Today is Rare Disease Day!
A few basics:
1. A disease or disorder is defined as rare in the USA when it affects fewer than 200,000 Americans at any given time.
2. There are more than 6,800 rare diseases. Altogether, rare diseases affect an estimated 25 million to 30 million Americans.
3. The exact cause for many rare diseases remains unknown. They are known to be largely genetic and rounded out by environmental factors.
4. There has been some progress, but there are no treatments for the vast majority of rare diseases.
5. An up-to-date list of rare diseases can be found here.
There are two rare diseases in particular that have affected me most personally.
I've written about myasthenia gravis before. It's an autoimmune neuromuscular disorder that affects voluntary muscles. Common symptoms can include a drooping eyelid, blurred or double vision, slurred speech, difficulty chewing or swallowing, weakness in the arms and legs, chronic muscle fatigue, and difficulty breathing. There are a few treatments for MG, including surgery and medications (which is what my personal plan has looked like), but no cure. When I was diagnosed, I was 12 and had recently started both puberty and jr. high. Good thing I was already well versed in being an outsider! MG was the first of my countless future diagnoses and will always be dear to my heart.
Speaking of dear to my heart -- the rare disease that devastated my life is Tetralogy of Fallot. Tetralogy of Fallot (teh-TRAHL-ah-jee of fah-LOH) is a set of four congenital heart defects that occurs in 5 of 10,000 babies. There are ways to manage symptoms, but the only way to repair these defects is through open heart surgery. The success rate for this surgery is pretty high, though I can't seem to find a statistic that I understand to prove it. Anyway, I know this because my daughter, Maya, was one of the few who did not survive it in 2002. It was apparently her best hope and has been a success for other "tet" babies I've known.
So! Now that you know there are 25 to 30 million Americans with at least one rare disease, it's safe to say you know at least one of those people personally. 9 Ways to Support People Living with Rare Diseases and Disorders is a good place to start reading.*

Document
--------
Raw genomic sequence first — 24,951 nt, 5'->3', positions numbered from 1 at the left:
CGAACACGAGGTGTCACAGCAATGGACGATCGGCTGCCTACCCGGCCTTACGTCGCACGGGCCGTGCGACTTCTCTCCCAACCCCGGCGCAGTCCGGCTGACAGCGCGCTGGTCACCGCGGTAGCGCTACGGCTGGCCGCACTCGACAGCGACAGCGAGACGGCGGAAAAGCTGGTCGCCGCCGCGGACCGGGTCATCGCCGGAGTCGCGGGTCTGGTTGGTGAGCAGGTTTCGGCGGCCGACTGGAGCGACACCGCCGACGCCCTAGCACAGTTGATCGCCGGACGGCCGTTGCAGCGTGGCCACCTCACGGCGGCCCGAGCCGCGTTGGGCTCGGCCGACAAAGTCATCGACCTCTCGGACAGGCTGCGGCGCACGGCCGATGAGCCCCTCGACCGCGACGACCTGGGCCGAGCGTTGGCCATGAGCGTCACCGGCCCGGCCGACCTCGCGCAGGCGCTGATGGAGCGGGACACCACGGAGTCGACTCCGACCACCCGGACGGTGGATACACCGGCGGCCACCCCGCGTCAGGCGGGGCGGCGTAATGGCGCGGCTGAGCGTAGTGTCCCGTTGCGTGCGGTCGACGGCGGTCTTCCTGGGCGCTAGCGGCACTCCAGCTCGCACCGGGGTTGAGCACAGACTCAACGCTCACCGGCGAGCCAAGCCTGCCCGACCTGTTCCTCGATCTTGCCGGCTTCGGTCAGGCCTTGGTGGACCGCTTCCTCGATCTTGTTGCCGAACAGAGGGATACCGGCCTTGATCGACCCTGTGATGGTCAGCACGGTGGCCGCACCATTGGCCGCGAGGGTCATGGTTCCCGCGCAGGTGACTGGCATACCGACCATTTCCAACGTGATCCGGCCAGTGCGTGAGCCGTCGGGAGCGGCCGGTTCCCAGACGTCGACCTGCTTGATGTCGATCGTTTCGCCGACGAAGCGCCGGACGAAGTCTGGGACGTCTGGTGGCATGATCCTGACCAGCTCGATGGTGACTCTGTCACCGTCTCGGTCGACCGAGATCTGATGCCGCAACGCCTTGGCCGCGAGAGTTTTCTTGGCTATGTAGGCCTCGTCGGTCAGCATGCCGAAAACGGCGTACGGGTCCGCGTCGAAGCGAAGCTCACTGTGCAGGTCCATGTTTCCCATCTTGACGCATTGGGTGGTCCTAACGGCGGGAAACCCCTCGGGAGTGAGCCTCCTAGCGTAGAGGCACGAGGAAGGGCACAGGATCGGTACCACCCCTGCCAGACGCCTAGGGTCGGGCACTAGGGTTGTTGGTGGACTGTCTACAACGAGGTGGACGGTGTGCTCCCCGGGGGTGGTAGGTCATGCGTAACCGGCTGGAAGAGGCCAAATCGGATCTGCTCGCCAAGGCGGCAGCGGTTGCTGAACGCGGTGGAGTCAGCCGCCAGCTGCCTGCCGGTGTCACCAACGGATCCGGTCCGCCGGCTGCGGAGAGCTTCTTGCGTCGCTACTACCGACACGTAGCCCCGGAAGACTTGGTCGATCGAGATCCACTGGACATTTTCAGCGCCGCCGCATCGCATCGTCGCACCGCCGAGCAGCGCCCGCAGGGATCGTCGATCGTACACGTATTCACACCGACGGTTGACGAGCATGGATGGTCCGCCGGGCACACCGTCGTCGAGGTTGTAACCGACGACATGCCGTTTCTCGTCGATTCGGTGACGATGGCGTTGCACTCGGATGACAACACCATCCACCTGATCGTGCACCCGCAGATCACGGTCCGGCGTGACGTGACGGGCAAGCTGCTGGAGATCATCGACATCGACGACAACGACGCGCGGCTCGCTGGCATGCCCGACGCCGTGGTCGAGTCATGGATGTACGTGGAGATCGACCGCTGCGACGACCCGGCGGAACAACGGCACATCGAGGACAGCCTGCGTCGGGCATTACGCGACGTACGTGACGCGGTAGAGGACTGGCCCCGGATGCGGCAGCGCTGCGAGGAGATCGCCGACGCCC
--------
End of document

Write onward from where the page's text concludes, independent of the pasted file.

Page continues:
*This blog is sooo close to passing 20,000 views. If it does, on this Rare Disease Leap Day, I will imagine Misha Collins tossing confetti over my head and a red velvet cupcake appearing in front of me.
Wednesday, February 17, 2016
Since things had been kinda dark for awhile, I went on a short retreat all by myself last week (and somehow managed to not accidentally maim or kill myself in one facepalm-y way or another). It was a massively necessary and fruitful trip. I was able to get a better handle on what my life is all about within the parameters I've been given, which caused my "resting bitch face" to be interrupted by more smiling than usual and my mania to surge all the way up to "Kool-Aid Man".
In addition to communing with nature, I did as much writing as I could type and have since been able to hold a pen well enough to do crosswords. My focus has been better the past few days and I feel less stupid since it turns out I'm still capable of completing that kind of puzzle.
Of course, I got so wrapped up in my successes of the past week that I immediately forgot how weak my entire body is right now, did too many things in a row, and now have persistent double vision and full body complaints from "getting things done" and arranging myself into optimum crossword doing position. Classic Melissa. Back to eyepatch training and needing a shower spotter. (No, I will probably never learn.)